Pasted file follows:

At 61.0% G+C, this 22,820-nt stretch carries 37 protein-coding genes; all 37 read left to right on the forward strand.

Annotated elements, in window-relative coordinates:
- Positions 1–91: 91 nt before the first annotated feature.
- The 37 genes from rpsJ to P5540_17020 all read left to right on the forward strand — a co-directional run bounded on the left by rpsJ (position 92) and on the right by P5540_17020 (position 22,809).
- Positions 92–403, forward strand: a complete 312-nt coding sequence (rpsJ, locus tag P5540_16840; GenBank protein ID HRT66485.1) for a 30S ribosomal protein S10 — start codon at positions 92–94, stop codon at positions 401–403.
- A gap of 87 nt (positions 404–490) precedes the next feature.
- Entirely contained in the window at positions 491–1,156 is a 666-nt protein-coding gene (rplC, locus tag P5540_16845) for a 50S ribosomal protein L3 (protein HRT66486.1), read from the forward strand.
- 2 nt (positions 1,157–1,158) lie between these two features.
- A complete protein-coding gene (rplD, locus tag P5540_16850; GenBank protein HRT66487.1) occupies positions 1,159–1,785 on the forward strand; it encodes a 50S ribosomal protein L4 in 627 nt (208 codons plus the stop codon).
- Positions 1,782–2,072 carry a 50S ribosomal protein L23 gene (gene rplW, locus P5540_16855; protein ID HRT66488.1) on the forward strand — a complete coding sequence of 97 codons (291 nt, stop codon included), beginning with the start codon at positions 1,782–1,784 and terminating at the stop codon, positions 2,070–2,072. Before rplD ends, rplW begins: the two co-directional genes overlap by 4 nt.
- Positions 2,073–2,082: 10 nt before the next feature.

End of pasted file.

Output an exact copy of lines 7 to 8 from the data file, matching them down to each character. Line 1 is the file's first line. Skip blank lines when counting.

- Entirely contained in the window at positions 491–1,156 is a 666-nt protein-coding gene (rplC, locus tag P5540_16845) for a 50S ribosomal protein L3 (protein HRT66486.1), read from the forward strand.
- 2 nt (positions 1,157–1,158) lie between these two features.